Looking at the UN SDGs and the principles of Islamic finance, we consider that there are some similarities. For example, the principle requiring underlying assets in each Islamic financial transaction makes Islamic finance a good match for the financing of infrastructure, which is part of SDGs 6, 7, 9, and 11. Another example comes from the parallel between the prohibition of financing certain sectors such, as weapons and armaments, and SDG 16, aiming to promote peaceful and inclusive societies.
Islamic finance also uses some specific products that can be used to finance SDGs. The first two SDGs aim to end poverty in all forms, and halt hunger and achieve food security in the world. Although these two objectives could probably be dealt with through the use of concessional loans from MLIs or bilateral loans from developed countries, Islamic finance has its own forms of concessional lending, specifically:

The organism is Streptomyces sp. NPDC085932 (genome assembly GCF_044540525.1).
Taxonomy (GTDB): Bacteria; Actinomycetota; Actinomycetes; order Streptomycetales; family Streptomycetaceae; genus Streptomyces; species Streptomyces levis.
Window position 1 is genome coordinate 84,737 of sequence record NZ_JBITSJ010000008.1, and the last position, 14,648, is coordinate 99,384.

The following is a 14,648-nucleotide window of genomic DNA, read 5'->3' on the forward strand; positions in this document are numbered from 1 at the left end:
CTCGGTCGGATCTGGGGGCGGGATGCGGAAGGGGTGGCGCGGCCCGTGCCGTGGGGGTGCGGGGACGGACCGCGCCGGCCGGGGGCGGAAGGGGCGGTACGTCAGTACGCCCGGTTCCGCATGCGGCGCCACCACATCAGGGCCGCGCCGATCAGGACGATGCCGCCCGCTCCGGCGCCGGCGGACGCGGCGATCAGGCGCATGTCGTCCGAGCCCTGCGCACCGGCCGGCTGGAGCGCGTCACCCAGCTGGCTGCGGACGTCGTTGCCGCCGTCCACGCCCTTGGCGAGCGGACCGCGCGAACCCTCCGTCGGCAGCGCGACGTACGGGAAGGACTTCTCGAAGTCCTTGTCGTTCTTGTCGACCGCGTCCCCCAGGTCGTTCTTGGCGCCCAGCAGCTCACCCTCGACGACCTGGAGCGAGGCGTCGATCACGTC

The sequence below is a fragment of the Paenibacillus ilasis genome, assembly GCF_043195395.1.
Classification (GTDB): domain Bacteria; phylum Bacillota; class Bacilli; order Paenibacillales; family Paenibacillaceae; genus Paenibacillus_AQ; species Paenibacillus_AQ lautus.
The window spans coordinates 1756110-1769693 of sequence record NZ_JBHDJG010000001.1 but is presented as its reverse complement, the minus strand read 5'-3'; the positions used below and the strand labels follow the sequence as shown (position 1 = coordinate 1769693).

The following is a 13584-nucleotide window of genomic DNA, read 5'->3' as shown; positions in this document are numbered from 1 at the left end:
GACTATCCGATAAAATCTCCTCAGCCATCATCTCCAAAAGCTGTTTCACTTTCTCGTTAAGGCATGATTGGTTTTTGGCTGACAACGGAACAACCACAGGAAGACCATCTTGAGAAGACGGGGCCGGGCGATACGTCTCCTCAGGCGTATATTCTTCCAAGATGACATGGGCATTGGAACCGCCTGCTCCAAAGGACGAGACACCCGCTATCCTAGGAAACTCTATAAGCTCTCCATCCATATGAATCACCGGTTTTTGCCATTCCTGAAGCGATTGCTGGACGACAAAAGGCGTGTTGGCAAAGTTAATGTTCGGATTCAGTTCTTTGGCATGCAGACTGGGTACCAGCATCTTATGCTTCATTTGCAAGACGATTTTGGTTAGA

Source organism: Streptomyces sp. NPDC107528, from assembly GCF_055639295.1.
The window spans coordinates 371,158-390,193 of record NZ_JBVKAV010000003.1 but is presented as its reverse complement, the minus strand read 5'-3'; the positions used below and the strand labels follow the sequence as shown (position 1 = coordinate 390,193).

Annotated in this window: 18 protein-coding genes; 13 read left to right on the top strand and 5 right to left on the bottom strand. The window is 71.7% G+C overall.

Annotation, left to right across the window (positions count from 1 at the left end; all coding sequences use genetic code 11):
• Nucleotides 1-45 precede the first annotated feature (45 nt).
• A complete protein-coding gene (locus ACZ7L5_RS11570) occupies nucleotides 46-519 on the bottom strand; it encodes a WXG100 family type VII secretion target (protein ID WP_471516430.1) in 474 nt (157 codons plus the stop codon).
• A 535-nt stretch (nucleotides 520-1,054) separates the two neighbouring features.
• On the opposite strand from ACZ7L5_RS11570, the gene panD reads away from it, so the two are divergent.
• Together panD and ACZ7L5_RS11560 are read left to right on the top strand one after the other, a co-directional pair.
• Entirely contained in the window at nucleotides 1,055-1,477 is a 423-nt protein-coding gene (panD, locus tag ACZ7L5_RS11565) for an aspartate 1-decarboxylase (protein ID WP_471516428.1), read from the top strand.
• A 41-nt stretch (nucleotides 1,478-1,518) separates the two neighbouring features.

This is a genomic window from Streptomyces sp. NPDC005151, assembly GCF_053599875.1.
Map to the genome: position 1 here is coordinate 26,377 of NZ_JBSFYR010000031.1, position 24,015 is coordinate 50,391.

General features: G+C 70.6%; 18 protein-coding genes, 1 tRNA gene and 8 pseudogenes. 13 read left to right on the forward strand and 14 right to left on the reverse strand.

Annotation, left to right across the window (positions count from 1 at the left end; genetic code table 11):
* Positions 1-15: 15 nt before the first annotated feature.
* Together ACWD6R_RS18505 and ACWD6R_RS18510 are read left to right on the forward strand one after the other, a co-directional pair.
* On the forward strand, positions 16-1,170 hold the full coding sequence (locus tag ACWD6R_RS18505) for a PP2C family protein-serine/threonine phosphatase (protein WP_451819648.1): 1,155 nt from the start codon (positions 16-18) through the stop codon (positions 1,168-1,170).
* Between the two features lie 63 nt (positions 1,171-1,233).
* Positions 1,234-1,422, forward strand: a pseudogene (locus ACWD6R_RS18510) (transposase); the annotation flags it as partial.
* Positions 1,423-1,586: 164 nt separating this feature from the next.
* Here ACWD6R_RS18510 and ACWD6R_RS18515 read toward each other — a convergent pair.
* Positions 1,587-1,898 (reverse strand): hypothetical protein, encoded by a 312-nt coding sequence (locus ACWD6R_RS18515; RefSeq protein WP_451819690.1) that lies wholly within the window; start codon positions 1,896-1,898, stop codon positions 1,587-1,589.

- Qard Hassan, consisting of a loan granted for welfare purposes or to bridge short-term funding requirements where the borrower is required to repay only the principal.
- Zakat, which is one of the five pillars of the Islamic religion and is similar to a tax that is levied on wealth that exceeds a certain threshold. Zakat is used for social welfare purposes without any expectations of repayment or remuneration.
- Waqf, consisting of a donation of an asset or cash for religious or charitable purposes with no intention of reclaim.
Lastly, the principle of profit and loss sharing inherent to Islamic finance could, if implemented properly, contribute to achieving SDG 10, related to reducing inequality and easing the negative impact of economic swings. This principle has not been applied properly in the past but, in our view, the industry is slowly inching toward its more stringent application (see “Why Profit And Loss Sharing May Be Gaining Ground In Islamic Finance,” published March 1, 2016, on RatingsDirect).